Illinois' most prestigious public university could soon feel like a private one -- at least to a student's wallet -- due to holes in the school's budget.
"Students and parents are the only thing keeping our heads above water," Interim School President Stanley Ikenberry to the Champaign News Gazette when discussing a possible tuition increase that could reach as high as 20 percent.
Incoming students will have to bail the school out because the state certainly isn't. The Illinois legislature owes the school close to $500 million in payments. But with a $13 billion deficit on the books in Springfield, its not a sure bet that the bills will get paid.
The schools only option is to raise rates and borrow money -- two ideas they're loathe to attempt. The school already imposed mandatory furloughs.
"I don't think we can cut our way through this, and I don't think we can tax increase our way out of it," Interim School President Stanley Ikenberry to the Champaign News Gazette. He said the tuition hike could be steep, but thinks it won't quite hit 20 percent.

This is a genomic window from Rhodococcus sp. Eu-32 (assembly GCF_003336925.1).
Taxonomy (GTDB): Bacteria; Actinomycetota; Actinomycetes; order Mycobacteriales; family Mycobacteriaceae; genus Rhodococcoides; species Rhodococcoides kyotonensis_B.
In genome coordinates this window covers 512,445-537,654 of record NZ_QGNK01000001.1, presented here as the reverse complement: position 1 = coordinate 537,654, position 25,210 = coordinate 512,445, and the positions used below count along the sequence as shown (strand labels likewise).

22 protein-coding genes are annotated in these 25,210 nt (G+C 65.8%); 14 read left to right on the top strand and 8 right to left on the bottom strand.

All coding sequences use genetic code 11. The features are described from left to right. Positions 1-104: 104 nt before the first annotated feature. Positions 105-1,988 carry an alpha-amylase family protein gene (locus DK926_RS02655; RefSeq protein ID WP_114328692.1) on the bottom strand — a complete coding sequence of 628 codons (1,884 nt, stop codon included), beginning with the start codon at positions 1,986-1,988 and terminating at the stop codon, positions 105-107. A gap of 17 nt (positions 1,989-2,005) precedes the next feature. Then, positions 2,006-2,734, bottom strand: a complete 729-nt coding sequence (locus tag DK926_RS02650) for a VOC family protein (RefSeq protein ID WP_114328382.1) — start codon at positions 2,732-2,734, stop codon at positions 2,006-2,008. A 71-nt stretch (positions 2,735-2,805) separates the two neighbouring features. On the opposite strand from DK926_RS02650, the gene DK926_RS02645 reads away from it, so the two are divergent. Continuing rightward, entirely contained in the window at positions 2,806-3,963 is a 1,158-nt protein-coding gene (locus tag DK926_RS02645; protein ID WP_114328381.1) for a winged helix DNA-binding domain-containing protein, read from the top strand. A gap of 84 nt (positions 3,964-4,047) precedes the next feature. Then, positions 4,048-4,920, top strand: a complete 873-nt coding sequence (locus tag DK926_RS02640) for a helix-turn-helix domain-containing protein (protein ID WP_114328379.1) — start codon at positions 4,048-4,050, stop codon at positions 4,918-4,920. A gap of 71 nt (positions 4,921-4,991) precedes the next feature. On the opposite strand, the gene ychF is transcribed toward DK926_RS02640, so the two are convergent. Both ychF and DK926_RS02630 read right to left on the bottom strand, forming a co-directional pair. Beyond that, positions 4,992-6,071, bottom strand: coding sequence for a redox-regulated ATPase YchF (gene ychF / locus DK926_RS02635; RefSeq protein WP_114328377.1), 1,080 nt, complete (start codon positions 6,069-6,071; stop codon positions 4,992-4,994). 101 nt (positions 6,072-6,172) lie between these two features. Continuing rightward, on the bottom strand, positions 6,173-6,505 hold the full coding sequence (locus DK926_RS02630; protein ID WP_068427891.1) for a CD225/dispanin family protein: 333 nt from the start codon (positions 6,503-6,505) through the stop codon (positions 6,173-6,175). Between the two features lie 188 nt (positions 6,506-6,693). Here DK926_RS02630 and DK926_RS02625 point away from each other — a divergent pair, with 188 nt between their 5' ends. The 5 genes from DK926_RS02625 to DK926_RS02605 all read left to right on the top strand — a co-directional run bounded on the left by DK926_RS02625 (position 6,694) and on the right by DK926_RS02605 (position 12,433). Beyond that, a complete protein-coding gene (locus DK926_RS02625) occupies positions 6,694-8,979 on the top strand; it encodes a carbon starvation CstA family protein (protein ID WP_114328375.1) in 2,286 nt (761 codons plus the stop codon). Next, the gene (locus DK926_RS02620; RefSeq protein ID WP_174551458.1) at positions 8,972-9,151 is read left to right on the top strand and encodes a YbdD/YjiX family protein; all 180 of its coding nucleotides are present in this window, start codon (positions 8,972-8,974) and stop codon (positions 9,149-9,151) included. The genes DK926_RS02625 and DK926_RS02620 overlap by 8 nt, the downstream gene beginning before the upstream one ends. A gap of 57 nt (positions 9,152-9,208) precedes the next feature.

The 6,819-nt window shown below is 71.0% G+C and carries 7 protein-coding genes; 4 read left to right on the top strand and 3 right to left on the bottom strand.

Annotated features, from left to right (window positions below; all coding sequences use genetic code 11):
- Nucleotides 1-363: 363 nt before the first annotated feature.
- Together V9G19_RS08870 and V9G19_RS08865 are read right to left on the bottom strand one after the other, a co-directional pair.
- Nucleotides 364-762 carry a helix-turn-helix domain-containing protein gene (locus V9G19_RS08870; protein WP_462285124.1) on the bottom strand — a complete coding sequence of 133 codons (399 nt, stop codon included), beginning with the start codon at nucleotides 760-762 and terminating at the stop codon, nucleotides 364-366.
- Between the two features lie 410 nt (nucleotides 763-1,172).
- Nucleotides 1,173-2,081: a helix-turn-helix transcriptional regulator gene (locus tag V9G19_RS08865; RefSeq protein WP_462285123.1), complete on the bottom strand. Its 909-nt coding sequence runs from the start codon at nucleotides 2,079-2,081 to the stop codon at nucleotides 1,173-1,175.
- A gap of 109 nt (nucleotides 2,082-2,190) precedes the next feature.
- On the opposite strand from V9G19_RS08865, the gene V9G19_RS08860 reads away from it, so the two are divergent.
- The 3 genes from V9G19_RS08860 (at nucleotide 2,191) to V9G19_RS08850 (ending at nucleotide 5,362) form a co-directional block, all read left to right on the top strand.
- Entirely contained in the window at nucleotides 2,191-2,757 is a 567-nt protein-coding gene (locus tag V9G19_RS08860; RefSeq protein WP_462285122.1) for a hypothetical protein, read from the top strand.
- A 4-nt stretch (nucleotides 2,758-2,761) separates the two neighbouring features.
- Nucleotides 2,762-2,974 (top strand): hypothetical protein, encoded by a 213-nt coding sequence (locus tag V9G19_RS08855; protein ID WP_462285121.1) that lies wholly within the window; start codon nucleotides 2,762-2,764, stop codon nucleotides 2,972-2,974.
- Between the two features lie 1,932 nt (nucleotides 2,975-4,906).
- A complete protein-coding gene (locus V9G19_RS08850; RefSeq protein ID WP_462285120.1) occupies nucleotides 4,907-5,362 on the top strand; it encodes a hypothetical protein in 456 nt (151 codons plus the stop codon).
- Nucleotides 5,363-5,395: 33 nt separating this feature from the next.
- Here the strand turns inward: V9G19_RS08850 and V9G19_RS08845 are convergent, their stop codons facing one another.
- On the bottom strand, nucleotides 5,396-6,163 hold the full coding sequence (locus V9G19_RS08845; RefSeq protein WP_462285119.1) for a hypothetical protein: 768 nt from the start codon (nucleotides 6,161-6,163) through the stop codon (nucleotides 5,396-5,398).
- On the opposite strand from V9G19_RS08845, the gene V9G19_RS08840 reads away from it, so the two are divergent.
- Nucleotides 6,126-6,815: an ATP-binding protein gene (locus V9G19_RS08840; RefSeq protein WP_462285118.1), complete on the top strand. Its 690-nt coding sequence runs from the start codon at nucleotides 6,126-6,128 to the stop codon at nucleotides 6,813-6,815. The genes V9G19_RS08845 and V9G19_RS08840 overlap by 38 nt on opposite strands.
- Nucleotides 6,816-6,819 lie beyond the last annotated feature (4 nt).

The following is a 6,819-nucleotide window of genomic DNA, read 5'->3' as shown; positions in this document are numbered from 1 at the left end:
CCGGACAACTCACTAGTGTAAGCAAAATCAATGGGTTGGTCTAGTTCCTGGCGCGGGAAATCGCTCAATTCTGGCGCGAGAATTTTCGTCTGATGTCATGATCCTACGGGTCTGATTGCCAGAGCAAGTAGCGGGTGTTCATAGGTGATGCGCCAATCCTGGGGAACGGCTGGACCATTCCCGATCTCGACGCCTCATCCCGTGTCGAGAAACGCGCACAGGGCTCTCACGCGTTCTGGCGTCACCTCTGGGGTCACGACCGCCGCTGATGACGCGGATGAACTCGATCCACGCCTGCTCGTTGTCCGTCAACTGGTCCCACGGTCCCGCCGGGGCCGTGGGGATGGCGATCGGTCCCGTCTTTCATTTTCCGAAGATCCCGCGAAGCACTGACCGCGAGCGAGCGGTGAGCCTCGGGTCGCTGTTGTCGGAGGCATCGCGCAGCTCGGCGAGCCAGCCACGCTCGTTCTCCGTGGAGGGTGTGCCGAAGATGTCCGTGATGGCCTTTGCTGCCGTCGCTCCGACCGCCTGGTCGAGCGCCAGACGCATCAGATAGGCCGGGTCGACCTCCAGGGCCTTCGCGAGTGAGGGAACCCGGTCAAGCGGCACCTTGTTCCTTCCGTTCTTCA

Only incoming freshman would be affected by a potential tuition increase because current students are grandfathered in to their current rate.
In 2009-2010 academic year, U of I students paid an annual rate of $9,484. A 20 percent tuition hike would cost students about $45,520 over four years. In comparison, that would be only about $3,000 less than two years at Bradley University in Peoria.
A specific tuition proposal will not go before the University of Illinois board until May at the earliest, according to the Chicago Sun-Times.